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The Reservoir

ISSUE:  Winter 1993
The church steeple swims up
through deepening green, submerged, the clock’s hands
rusting at ten past six, and the bell’s
clapper drifts back and forth, unable to strike
the metal sides with any force. The red tile roof
of the rectory opposite clouds with algae
that lifts in sheets off the slope, wavering
when the others cannonball into the water: explosion,
white froth, legs kicking up through bubbles and light.
The boy is afraid to come too close to those roofs,
a whole town below his feet: maybe his grandmother’s
small white squares of lace float
in a room down there, the ones
she put under the candy dish to keep
from scratching the sideboard; maybe shadows ripple,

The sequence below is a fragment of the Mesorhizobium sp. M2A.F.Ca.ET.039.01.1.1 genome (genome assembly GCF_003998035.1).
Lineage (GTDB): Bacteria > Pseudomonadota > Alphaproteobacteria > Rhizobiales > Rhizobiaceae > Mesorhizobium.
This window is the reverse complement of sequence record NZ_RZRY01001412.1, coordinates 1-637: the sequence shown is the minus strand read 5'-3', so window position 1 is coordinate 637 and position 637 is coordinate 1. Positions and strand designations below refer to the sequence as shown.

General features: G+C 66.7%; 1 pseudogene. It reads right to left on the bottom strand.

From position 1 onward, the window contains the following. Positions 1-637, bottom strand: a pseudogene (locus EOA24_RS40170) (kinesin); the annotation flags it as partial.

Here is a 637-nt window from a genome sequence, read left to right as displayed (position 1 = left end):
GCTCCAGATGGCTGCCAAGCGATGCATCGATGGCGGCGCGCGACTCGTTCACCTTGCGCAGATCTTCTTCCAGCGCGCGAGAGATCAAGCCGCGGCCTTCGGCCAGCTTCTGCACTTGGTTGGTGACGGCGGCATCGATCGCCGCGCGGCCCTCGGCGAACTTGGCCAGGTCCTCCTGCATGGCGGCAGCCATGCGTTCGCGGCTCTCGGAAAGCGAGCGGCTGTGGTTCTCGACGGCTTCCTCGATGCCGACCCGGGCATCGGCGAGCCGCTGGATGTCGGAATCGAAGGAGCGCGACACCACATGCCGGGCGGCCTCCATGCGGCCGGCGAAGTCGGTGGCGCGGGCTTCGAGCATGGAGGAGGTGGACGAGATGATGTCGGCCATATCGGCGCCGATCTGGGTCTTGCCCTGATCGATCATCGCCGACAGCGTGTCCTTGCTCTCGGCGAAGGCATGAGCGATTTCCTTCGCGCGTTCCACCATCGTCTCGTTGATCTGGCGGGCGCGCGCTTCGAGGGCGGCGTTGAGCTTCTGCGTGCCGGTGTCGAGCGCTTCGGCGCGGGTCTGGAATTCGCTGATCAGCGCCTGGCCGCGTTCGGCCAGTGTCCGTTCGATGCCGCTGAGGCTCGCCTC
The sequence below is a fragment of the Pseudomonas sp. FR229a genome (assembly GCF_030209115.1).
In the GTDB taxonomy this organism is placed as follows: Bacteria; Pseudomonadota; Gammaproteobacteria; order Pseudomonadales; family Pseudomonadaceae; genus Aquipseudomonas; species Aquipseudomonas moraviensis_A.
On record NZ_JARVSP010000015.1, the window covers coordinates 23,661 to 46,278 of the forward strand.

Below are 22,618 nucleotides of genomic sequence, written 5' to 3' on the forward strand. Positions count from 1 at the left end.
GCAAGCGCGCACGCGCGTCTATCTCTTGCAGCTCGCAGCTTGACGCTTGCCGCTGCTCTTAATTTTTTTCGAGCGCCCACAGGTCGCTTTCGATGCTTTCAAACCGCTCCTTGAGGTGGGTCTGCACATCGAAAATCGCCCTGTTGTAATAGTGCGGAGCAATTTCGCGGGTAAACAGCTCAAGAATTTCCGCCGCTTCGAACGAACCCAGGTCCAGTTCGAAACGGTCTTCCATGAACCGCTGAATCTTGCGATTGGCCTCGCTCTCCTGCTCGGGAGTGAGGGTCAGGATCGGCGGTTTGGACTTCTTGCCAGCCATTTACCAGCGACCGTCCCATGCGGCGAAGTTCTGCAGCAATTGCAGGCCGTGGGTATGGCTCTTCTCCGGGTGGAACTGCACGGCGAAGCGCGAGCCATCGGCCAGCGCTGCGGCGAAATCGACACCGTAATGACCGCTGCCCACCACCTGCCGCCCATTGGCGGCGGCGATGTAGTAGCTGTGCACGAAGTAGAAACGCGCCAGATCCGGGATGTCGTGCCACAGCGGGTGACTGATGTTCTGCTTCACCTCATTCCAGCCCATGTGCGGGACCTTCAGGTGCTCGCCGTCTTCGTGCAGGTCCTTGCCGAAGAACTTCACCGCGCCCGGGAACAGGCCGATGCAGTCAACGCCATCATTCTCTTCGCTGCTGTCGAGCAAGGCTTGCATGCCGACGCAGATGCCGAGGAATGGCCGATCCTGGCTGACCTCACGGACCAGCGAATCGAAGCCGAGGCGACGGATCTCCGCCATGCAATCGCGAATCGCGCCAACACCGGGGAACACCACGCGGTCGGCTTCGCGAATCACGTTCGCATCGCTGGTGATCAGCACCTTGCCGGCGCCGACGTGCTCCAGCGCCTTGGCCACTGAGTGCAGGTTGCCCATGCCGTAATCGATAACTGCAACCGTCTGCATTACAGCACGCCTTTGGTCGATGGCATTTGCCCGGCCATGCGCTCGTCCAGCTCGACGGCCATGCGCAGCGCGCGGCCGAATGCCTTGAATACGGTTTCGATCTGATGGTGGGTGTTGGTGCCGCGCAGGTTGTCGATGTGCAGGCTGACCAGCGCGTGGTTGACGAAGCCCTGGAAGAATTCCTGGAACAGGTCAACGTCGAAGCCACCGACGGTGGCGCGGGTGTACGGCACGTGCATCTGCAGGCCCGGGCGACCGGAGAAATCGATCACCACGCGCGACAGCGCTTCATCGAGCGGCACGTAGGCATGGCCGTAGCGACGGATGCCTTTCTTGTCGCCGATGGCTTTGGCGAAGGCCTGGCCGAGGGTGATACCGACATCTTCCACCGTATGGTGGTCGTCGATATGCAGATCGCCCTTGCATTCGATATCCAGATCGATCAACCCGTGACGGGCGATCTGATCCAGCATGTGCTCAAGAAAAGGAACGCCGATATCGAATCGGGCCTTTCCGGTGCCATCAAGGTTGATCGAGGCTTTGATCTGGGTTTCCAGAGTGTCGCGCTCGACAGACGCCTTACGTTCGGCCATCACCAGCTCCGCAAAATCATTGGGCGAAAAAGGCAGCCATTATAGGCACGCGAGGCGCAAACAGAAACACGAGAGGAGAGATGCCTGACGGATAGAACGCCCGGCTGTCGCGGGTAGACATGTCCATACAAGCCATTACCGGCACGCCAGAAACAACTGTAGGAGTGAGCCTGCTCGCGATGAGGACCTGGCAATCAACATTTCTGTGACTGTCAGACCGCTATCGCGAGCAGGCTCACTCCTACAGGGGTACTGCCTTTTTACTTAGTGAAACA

water breathing in and out, and something
scrapes its belly along the quarry floor.
He’d like to try going deep, to look
in windows like the other kids,
but a voice says no, no, inside his head
this time as he stands, ready to jump.
He wants
to listen to that voice. He wants to hear
what else it will tell him but he can’t
keep Main Street from ribboning through his mind,
can’t keep himself from seeing streetlamps intact and the
  letters “f” and “e”
rotting through the sign on the 5-and-10-cent store.
Waves of silt shift over the sidewalk, perch
beckon and flash, the light slipping
down their shingled sides as they hang in the VFW door—
the boy shakes his head to clear it,
and paces in place, grinding one foot after the other
into the flaky gray shale; the green scum
trailing off the street sign—is it Elm Street? Oak Lane?—
billows into his mind while the voice buoys up,
unplumbed, inside him, saying no, no, sounding now through fathoms of water
as his feet push away from warm stone, the cliffs edge,
and the boy leaps up, rising into blue sky, gulping air.


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